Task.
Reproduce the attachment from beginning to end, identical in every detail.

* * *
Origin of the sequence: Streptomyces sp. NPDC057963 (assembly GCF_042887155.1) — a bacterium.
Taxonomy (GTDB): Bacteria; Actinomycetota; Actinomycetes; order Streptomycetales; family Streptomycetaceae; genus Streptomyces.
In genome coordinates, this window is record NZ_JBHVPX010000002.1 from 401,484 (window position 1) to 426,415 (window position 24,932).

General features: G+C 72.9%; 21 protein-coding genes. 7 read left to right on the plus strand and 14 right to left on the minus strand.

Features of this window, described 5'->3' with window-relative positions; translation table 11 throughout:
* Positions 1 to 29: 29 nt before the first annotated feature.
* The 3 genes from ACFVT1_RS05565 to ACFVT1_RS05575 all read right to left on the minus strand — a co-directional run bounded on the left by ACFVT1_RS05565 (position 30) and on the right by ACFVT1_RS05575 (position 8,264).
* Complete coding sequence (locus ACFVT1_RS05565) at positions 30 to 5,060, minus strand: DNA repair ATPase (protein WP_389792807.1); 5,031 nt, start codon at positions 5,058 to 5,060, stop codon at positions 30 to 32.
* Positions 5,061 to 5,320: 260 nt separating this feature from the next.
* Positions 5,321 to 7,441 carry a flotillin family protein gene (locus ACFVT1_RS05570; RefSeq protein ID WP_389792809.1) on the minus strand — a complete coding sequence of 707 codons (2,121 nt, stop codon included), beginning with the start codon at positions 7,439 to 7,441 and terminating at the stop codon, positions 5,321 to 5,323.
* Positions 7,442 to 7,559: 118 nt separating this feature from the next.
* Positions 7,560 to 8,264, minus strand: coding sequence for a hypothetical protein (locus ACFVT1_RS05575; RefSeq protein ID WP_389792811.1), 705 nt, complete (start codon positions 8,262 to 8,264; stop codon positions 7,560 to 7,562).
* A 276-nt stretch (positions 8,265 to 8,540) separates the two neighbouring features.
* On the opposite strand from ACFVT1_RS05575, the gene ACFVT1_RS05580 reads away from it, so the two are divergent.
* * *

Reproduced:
Origin of the sequence: Streptomyces sp. NPDC057963 (assembly GCF_042887155.1) — a bacterium.
Taxonomy (GTDB): Bacteria; Actinomycetota; Actinomycetes; order Streptomycetales; family Streptomycetaceae; genus Streptomyces.
In genome coordinates, this window is record NZ_JBHVPX010000002.1 from 401,484 (window position 1) to 426,415 (window position 24,932).

General features: G+C 72.9%; 21 protein-coding genes. 7 read left to right on the plus strand and 14 right to left on the minus strand.

Features of this window, described 5'->3' with window-relative positions; translation table 11 throughout:
* Positions 1 to 29: 29 nt before the first annotated feature.
* The 3 genes from ACFVT1_RS05565 to ACFVT1_RS05575 all read right to left on the minus strand — a co-directional run bounded on the left by ACFVT1_RS05565 (position 30) and on the right by ACFVT1_RS05575 (position 8,264).
* Complete coding sequence (locus ACFVT1_RS05565) at positions 30 to 5,060, minus strand: DNA repair ATPase (protein WP_389792807.1); 5,031 nt, start codon at positions 5,058 to 5,060, stop codon at positions 30 to 32.
* Positions 5,061 to 5,320: 260 nt separating this feature from the next.
* Positions 5,321 to 7,441 carry a flotillin family protein gene (locus ACFVT1_RS05570; RefSeq protein ID WP_389792809.1) on the minus strand — a complete coding sequence of 707 codons (2,121 nt, stop codon included), beginning with the start codon at positions 7,439 to 7,441 and terminating at the stop codon, positions 5,321 to 5,323.
* Positions 7,442 to 7,559: 118 nt separating this feature from the next.
* Positions 7,560 to 8,264, minus strand: coding sequence for a hypothetical protein (locus ACFVT1_RS05575; RefSeq protein ID WP_389792811.1), 705 nt, complete (start codon positions 8,262 to 8,264; stop codon positions 7,560 to 7,562).
* A 276-nt stretch (positions 8,265 to 8,540) separates the two neighbouring features.
* On the opposite strand from ACFVT1_RS05575, the gene ACFVT1_RS05580 reads away from it, so the two are divergent.